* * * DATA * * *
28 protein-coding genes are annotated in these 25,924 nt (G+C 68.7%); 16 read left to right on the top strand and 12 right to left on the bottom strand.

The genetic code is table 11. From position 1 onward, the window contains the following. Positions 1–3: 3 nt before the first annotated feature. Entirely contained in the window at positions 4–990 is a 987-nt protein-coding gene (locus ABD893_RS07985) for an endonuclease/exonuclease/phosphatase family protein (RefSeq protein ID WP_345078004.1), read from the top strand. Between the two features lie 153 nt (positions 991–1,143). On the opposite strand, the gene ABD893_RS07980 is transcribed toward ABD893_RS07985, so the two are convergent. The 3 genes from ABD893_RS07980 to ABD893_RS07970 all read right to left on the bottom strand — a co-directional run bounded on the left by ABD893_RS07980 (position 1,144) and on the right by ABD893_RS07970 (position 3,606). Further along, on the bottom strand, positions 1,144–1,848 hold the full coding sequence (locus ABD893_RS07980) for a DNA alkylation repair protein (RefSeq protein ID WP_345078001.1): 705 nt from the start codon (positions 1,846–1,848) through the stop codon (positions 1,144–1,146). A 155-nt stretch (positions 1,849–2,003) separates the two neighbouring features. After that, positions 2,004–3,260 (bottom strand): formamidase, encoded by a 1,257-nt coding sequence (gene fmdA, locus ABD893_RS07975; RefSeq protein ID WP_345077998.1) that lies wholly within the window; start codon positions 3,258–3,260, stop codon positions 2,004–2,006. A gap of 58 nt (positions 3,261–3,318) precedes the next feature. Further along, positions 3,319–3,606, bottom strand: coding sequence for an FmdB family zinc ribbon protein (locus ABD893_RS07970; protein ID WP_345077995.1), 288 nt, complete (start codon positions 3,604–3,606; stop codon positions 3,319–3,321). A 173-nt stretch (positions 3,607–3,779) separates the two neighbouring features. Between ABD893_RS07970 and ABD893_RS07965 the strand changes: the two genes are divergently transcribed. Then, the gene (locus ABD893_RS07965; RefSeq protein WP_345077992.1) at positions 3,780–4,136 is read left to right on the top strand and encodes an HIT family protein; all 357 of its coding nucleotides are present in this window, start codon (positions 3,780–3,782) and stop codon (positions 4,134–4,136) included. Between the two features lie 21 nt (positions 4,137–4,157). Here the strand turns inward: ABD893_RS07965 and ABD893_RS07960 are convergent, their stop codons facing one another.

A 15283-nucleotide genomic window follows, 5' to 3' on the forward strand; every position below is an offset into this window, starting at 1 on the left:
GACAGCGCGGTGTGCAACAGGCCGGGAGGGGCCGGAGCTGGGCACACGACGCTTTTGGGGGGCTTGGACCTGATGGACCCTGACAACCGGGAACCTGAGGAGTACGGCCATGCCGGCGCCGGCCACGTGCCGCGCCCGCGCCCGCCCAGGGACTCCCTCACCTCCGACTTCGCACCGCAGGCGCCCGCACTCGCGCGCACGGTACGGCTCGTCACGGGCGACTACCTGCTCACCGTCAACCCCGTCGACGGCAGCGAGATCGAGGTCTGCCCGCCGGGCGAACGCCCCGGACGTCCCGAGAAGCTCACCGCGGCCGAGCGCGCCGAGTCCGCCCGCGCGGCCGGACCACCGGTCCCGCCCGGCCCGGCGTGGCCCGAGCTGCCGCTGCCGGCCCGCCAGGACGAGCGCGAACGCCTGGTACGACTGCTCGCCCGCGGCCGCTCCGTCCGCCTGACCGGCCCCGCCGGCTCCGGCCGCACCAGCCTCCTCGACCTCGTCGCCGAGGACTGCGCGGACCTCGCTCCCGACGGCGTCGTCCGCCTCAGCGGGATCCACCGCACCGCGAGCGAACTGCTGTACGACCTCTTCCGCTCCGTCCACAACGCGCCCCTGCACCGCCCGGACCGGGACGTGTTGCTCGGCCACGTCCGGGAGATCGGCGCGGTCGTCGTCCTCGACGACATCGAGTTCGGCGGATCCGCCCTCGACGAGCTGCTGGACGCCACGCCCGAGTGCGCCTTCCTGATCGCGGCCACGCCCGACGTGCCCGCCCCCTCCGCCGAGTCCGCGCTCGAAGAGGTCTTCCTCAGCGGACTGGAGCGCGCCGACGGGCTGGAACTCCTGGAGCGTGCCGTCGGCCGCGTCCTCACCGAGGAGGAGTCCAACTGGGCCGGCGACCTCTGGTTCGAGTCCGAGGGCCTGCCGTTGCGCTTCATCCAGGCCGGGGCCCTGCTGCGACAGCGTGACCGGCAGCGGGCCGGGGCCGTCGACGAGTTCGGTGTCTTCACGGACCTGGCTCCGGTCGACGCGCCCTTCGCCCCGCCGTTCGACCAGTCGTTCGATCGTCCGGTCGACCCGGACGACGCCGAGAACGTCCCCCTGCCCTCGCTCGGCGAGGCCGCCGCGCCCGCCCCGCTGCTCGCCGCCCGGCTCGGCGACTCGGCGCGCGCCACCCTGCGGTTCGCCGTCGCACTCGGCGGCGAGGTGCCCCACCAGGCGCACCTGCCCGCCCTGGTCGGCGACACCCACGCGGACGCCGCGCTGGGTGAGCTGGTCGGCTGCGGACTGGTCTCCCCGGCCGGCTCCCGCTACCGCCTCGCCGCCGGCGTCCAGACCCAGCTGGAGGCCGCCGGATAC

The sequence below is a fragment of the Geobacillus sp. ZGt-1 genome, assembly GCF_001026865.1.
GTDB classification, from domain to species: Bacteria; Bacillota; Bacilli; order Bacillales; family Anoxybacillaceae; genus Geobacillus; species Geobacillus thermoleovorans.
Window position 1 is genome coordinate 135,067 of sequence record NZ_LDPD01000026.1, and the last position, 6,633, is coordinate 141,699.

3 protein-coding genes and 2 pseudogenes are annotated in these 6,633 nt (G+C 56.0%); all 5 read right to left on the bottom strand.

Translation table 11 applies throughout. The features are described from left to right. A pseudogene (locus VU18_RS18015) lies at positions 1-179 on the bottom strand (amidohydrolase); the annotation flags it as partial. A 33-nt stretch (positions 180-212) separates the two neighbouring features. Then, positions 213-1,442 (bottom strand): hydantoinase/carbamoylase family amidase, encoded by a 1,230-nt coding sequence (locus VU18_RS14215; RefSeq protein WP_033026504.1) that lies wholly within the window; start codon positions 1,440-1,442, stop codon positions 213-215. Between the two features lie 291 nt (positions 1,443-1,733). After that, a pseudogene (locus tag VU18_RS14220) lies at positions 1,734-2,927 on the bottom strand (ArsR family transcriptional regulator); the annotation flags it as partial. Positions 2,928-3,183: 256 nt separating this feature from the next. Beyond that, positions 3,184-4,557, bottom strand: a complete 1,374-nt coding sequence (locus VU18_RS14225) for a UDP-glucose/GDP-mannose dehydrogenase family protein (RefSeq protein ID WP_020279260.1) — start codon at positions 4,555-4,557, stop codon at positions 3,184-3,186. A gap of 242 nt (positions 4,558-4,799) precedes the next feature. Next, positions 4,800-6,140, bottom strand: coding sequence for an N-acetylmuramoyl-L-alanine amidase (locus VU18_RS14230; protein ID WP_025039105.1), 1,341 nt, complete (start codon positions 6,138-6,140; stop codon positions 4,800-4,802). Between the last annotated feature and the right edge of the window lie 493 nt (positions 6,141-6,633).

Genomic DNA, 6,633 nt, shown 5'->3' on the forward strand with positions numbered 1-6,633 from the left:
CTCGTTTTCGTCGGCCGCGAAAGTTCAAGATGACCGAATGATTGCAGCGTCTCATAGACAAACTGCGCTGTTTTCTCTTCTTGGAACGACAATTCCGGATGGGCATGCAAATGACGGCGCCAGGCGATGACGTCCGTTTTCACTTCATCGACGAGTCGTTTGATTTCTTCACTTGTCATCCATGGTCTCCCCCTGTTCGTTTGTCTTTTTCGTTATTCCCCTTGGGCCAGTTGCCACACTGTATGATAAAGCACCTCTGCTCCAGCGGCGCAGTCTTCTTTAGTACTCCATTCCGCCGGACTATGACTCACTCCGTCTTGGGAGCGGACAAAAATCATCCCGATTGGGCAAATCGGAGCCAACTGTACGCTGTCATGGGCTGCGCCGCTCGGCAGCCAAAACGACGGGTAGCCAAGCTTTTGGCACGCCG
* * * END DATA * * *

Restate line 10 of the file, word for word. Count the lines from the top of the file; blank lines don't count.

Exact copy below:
Genomic DNA, 6,633 nt, shown 5'->3' on the forward strand with positions numbered 1-6,633 from the left: